I write all this background mostly to organize my thoughts and understanding of the materials I’ve been reading and also to explain that what I am interested in about obesity are the perceptions of it and the causes of those perceptions. At this point my goal is not to condemn or defend obesity but to truly comprehend it culturally. This goal is as much for me as a person as it is for my studio practice. I want to try to understand what it means to be a fat girl beyond calories and failed diets.

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american kitsch

For this installation/tableau I was interested in continuing my thinking on nostalgia, but this time creating more of  emotional contrast in the juxtaposition of elements.  I found these wonderful Darth Vader cow skull robot things (circa 1980?) at a flea market–cracked, chipped, and basically garbage. I still can’t figure out what they are or what they were intended for. (decoration I assume– but for what occassion exactly?)

American Kitsch is an observation on Americana and domesticity, playing with the icons (kitsch) we hold sacred.  It is a question of American identity and what these iconic objects mean to us now in terms of how we subjectively recall the ‘good old days’ and incorporate these false memories into a national narrative and consciousness. The cow skulls are of course evocative of the romantic/macho American Wild West, simultaneously updated and distorted by the skull’s unusual robotic details around the mouth and the fact that they and the dinette set are both made of chipped and broken plastic.  The six skulls loom (absurdly) over the table-as-icon of idealized American home life and femininity, balancing and threatening its sanctity and femaleness. The piece functions within the realm of cliché while the objects’ individual kitschiness interact to arrive at a new question/perspective of contemporary life.

there, there… opens tonight!

See you tonight at the opening of  there, there… I’m the one wearing a yellow sweater and green glasses. Come say hi!

Today I’m scrambling to put those last minute, idiosyncratic finishing touches on the installation. I had a restless night dreaming of different impossible scenarios that could (but won’t) go down tonight. It’s an just opening and I’ve done hundreds at this point, but there’s a little ineviatable jittery feeling that always settles in the morning of an opening.

Began the difficult task of really trying to document the installation in its final form yesterday. You can never really get it all in. So much of the impact is mood. Here are a couple photos of the Tobacco Babies (which totally remind me of Little Otik).

there, there: an installation (part 5)

Here are still shots from Somebody Else’s Life Flashing Before Your Eyes, part of  the There, there installation. Simply described, it is a dark room and there are dueling slide projectors on rapid fire. There is a bench to sit on right under the projectors.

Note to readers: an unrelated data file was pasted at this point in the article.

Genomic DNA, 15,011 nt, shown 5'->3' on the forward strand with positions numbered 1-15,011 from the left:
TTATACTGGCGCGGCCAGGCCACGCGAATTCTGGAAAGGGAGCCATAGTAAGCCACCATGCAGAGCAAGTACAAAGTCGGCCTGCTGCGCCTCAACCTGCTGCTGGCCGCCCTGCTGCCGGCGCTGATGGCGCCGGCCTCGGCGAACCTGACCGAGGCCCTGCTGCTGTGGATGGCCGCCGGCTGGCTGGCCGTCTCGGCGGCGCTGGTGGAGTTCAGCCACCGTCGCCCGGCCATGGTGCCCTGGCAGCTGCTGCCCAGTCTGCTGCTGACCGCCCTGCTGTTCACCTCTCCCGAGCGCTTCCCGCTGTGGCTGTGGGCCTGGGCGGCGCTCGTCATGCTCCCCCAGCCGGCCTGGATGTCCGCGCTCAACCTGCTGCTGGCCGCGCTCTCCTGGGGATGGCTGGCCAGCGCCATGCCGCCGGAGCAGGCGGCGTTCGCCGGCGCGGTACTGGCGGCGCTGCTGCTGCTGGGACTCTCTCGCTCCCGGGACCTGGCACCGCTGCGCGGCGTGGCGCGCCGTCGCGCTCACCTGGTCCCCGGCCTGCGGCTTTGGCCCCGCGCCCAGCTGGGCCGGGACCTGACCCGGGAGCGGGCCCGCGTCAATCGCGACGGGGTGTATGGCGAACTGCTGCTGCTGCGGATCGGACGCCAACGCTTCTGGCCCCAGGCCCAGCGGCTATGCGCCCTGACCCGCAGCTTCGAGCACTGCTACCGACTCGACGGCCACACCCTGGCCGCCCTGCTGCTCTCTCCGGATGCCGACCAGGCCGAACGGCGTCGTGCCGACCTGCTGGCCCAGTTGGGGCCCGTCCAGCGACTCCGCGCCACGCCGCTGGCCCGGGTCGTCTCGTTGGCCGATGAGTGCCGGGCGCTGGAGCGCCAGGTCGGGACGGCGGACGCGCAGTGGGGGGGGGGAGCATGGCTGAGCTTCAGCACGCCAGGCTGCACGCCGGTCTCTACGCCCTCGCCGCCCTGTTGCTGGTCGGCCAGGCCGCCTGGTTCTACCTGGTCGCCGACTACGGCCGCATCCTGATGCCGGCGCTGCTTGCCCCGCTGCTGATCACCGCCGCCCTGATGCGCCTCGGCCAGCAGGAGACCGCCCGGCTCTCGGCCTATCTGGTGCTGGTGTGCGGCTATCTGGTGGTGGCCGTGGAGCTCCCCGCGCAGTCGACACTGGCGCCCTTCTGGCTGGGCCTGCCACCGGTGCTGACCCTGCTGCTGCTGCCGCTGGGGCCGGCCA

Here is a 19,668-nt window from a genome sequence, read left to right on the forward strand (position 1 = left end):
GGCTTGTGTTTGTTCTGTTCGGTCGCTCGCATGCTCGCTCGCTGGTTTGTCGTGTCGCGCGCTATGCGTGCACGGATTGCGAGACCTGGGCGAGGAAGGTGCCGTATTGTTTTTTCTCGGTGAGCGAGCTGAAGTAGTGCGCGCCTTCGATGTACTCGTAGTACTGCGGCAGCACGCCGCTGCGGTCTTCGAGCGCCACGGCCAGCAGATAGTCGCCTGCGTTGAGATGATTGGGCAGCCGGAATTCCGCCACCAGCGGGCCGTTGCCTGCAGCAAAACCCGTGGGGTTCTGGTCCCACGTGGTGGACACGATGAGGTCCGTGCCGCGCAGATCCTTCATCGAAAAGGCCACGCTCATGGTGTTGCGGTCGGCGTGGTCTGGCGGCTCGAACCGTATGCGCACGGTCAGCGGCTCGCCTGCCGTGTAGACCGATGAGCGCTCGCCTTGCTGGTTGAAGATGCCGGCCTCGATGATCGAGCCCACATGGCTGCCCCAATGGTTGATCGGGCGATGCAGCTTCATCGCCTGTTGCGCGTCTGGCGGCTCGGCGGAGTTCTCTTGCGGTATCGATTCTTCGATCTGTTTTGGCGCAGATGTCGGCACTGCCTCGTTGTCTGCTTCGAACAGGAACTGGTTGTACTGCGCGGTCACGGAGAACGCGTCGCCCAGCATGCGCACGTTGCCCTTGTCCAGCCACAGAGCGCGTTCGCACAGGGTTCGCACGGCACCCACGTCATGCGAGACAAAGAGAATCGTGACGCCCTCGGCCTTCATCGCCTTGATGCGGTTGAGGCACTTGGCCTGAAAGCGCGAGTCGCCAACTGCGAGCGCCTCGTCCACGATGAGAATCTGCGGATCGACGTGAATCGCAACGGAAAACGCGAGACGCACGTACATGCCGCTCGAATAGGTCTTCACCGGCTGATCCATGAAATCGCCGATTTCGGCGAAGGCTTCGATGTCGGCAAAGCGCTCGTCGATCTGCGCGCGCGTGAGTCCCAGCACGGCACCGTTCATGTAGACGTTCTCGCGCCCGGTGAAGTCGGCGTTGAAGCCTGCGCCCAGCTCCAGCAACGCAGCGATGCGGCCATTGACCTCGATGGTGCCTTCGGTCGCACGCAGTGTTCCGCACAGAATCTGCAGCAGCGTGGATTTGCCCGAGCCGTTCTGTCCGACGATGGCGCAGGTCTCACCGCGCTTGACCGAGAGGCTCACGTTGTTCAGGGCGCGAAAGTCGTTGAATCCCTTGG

It’s been a little of a challenge blogging about this work because it is so important that viewers come to the space with few expectations of what it will feel like. The fun thing about the slide performance is that no combination of slides are likely to repeat Friday night. So here are some examples:

there, there: an installation (part 4)

Loving something John Doyle said to me: “I saw that you were working with Carl’s grandparents’ slides, documenting events for which you can have no personal memory but which maybe for that reason makes them seem like something forgotten.” Yes, that’s exactly it, John. Well said. I love it when other people explain my work better than I can.

A few images from today’s studio & gallery activities:

testing, testing. come friday to see it finished!

there, there: an installation (part 3)

On a recent trip to the thrift store to pick up supplies for this installation I came across a copy of one of my favorite childhood books, Donkey-Donkey. I was pretty excited to see it again after all these years and took it home. Later, when Carl and I were reading it together we were greeted at page 4 by a drawing of  Donkey Donkey’s owner, Farmer Jones (aka: “the nicest man in the village”).  The resemblance of Carl to Farmer Jones is uncanny! Clearly I was groomed from childhood to find Carl attractive.

Creepy. Awesome.

Let the record show that Carl is making a goofy face here.

there, there: an installation (part 2)

Today I continued to clean things and transport them to Antfarm. I see the mailman just delivered my second slide projector, which is exciting! Now if only that cookie jar would show up… 

A couple quotes about old things and remembering:

Forgetting… is the great private problem of man; death as the loss of self. But what of self? It is the sum of everything we remember. Thus, what terrifies us about death is not the loss of future but the loss of past. Forgetting is a form of death ever present in life. (Milan Kundera)

Like a photograph, the drawer of saved objects functions as a space between life and death… Collecting these objects in the nooks and crannies of our homes keeps them and our memories and ourselves alive. Objects keep death away by helping us to remember… I am so afraid of forgetting. (Carol Mavor, Becoming)